Written by Betty Njoroge
In mid October 2001 I almost quit being a TV producer intern after only 4 days on the job. I was in tears, it was lunchtime and I was rapidly swallowing cold beer after cold beer in the heat of Mombasa. I wanted to quit, right after I slapped the living excrement out of my camera man.
I was only 23 years old, a mom to a three year old boy, my own mother thought I was going to be Christian Amanpour and I was an intern for Reuters News service. Let’s just say I had just had the mother of all mornings. I was inhaling my beer that way because I had just escaped a lynching. Jesus wept.
2 days earlier, my senior news producer had told me in a cold, disdainful voice to “*expletive* go and find supporters of Osama Bin Laden among members of Islamic Party of Kenya, *expletive*”. 2 weeks prior to this, the US had begun bombing Afghanistan. So off we went to Mombasa; two experienced journalists and I, to pick up a feature story for the news service. We spent the Friday morning talking to Sheikhs and Imams at Sakina Mosque. I will never forget one of the Sheikhs, a cross-eyed fellow who sincerely just gave me funny looks. I am guessing it’s because we were with a white text journalist. Something about her just made him cross.
We waited outside while the cameraman took images of Muslims in prayer inside the mosque and snippets of cross-eyed yelling to high heaven about the demonic terror of the FBI. Now here is where I really should have been paying attention, but it was in Swahili and the guy was cross-eyed so, you know, I just fiddled with my microphones and the nifty Nokia my camera man owned. As soon as the service ended, a flood of Muslim men came outside and one guy, out of the blue just approached us.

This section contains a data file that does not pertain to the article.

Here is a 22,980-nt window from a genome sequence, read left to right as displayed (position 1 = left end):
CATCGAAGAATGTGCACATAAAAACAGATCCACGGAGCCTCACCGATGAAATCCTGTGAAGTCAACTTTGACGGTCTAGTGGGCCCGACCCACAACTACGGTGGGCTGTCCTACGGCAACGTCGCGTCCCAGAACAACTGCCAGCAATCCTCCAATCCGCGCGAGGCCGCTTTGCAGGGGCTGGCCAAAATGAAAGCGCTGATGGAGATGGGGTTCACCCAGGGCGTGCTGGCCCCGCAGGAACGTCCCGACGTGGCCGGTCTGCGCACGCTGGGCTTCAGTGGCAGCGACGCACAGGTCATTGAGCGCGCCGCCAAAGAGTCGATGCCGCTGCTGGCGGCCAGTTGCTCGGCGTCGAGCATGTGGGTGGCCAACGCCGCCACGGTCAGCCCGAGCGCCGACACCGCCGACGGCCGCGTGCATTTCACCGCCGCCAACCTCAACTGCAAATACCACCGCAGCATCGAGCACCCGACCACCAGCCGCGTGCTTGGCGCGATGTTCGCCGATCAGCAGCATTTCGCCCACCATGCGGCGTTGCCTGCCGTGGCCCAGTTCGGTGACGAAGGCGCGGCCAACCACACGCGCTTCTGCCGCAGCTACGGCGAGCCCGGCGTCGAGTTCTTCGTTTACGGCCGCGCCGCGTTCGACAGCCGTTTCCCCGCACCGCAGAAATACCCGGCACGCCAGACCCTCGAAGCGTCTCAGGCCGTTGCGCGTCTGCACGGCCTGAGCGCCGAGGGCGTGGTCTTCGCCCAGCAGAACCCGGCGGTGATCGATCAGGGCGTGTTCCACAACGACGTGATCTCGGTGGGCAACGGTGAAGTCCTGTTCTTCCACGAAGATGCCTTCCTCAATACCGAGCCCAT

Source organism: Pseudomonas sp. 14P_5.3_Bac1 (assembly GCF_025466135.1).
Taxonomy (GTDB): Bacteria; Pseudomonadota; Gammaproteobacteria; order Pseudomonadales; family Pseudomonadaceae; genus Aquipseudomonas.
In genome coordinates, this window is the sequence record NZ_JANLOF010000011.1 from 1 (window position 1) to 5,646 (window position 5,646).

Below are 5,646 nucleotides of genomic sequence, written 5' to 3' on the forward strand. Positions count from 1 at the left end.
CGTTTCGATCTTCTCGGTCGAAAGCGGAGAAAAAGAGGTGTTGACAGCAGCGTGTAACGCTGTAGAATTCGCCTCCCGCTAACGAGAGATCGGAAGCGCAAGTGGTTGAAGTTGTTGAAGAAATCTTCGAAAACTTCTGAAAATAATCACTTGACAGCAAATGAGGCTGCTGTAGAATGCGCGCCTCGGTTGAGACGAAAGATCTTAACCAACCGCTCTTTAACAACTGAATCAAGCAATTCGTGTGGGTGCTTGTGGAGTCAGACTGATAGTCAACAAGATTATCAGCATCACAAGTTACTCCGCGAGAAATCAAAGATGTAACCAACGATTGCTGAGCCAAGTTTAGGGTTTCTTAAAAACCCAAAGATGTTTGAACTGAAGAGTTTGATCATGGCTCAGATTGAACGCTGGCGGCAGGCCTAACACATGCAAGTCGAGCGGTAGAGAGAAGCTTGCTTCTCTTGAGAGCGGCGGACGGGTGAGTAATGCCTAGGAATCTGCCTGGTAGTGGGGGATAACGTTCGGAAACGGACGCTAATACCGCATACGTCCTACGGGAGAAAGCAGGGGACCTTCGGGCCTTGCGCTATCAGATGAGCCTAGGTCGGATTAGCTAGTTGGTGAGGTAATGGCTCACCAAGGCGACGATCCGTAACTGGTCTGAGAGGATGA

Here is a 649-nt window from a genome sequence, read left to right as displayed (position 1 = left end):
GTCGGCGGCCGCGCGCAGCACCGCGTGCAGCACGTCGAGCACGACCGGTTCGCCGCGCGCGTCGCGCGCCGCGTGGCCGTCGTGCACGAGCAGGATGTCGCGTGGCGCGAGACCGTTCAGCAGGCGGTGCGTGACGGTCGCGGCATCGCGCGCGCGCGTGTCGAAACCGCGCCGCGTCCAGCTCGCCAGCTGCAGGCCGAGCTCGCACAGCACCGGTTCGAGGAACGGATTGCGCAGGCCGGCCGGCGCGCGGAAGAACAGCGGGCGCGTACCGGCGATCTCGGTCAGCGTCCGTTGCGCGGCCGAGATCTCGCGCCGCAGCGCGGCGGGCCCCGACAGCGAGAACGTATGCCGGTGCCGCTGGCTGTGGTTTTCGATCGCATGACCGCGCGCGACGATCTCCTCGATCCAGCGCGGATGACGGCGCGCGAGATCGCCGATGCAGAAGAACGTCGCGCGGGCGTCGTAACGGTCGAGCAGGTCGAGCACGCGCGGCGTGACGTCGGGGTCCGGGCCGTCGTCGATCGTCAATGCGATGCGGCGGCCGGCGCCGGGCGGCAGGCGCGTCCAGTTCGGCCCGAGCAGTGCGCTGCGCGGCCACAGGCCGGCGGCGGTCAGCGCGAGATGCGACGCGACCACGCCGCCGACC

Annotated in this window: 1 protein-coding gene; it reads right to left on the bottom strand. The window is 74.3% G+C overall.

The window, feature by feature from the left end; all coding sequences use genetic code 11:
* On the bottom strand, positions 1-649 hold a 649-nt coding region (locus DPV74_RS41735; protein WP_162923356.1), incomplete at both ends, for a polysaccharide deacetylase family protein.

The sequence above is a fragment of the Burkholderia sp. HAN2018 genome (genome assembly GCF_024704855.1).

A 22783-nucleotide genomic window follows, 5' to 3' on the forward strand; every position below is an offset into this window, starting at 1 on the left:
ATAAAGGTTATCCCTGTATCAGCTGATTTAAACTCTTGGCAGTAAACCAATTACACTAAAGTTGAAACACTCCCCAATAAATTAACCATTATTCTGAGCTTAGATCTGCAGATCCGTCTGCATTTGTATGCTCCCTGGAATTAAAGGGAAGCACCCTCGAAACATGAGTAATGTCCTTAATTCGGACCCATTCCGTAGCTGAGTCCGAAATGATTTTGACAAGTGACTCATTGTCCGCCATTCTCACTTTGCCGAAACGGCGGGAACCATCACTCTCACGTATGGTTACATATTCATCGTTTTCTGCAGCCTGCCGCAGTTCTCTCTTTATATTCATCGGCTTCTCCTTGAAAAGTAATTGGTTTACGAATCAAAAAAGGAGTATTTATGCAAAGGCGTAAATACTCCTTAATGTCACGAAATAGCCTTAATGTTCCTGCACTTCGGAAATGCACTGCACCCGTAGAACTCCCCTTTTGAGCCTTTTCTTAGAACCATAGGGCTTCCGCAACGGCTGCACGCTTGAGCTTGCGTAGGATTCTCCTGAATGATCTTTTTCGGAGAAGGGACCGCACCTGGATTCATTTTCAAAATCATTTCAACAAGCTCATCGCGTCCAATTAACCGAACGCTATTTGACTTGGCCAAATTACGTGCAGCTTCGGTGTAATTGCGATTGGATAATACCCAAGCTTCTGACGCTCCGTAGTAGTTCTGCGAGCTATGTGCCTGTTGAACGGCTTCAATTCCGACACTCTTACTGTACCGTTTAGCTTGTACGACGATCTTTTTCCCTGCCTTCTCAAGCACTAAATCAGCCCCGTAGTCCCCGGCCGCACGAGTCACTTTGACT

“You are FBI!” he screamed at my white colleague. Before I could even react, she laughed, thinking he was joking. He slapped her right across her face, HARD. I was so shocked and dropped the microphone and by the time I picked it up, a group of young men were pushing and slapping us. The text journalist managed to hand her business card to the accuser, and he saw that we were journalists with Reuters. So he nods his head and says, “Hey! It’s ok! They are journalists!” but it was too late. The crowd had already been riled up by cross-eyed and now Mr. Slapper had set off a chain of events. During this whole melee, I accidentally speed dialed our Nairobi office and the Senior Producer heard us screaming. So he frantically calls the Nation offices in Mombasa and his contacts in the police force. Meanwhile the cameraman has rushed out and got us into a vehicle and somehow, somehow the main Imam got the crowds to let us leave.